© Getty

In just a few short months’ time, Britain is set to take one of the most important choices since the second world war — whether to leave or remain in the EU.

The referendum follows not just the recent negotiations between the UK and the 27 other EU member states but also more than half a century of controversy, dating back to Britain’s initial decision to stay out of the bloc’s forerunners and the French vetoes that prevented it from joining in the 1960s.

Each of the decades that came after Britain’s 1973 accession has been characterised by vast changes: the 1980s push to set up the bloc’s single market; the 1990s introduction of the euro; large scale enlargement in the 2000s; and, in the 2010s, a succession of crises. 

These included pressure on the eurozone as the Greek economy tottered; an unprecedented wave of migrants and refugees; and the prospect of Brexit itself.

During all that time, the Financial Times has reported on and analysed the story of Britain and Europe, an issue of overwhelming importance for economics, finance, business and ordinary citizens.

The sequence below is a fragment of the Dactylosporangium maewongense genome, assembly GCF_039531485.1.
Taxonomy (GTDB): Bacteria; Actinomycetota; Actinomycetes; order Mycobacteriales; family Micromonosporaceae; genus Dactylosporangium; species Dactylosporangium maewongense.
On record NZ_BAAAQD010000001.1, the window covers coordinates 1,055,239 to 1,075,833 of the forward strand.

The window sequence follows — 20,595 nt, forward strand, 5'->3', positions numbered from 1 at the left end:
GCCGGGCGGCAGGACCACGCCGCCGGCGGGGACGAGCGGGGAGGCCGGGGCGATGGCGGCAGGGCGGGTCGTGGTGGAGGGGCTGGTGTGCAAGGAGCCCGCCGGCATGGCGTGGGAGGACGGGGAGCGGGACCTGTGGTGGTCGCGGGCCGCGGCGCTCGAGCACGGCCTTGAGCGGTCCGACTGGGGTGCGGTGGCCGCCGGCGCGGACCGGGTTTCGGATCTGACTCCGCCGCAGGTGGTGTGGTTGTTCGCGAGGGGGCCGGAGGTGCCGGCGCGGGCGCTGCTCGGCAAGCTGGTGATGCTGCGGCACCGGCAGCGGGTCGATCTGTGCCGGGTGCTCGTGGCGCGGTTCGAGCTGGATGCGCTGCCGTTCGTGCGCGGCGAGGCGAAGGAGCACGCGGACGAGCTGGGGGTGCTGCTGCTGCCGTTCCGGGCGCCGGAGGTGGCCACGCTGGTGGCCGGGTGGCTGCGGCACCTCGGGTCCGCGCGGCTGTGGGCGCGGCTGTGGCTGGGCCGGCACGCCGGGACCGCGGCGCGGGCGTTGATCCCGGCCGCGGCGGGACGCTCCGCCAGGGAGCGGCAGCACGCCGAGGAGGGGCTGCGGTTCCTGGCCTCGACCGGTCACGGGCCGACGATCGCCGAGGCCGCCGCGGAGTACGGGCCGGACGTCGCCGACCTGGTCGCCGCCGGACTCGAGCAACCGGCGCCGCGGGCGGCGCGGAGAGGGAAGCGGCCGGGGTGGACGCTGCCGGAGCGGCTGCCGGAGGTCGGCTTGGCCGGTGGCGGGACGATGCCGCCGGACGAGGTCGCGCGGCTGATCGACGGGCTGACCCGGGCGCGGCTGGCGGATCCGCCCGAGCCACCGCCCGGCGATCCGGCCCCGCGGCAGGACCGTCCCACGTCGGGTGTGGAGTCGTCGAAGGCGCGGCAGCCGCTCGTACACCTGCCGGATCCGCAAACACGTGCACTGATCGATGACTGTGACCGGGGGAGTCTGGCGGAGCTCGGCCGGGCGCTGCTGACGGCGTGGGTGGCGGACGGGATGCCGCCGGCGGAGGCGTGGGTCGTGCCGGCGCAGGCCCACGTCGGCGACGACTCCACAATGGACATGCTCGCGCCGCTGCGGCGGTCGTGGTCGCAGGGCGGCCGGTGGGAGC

From the day the UK joined, when a leader anticipated European monetary union, to the 1980s, when Joe Rogaly wrote of the “potential schism” that ran through the Conservative party on Europe; to the 1990s, when Lionel Barber foresaw a two-speed Europe, FT coverage has encompassed not just the news but the much bigger picture.

During this century, the FT has examined an even more tumultuous era that has raised doubts not just about Britain’s place in the EU but the bloc’s future itself. Philip Stephens charted tensions within Europe from the Suez crisis to the Iraq war; Janan Ganesh celebrated Britain’s talent for half-measures; and George Parker and Alex Barker followed David Cameron in the battle he had once sought to avoid — for a Britain in Europe, if not at the very heart.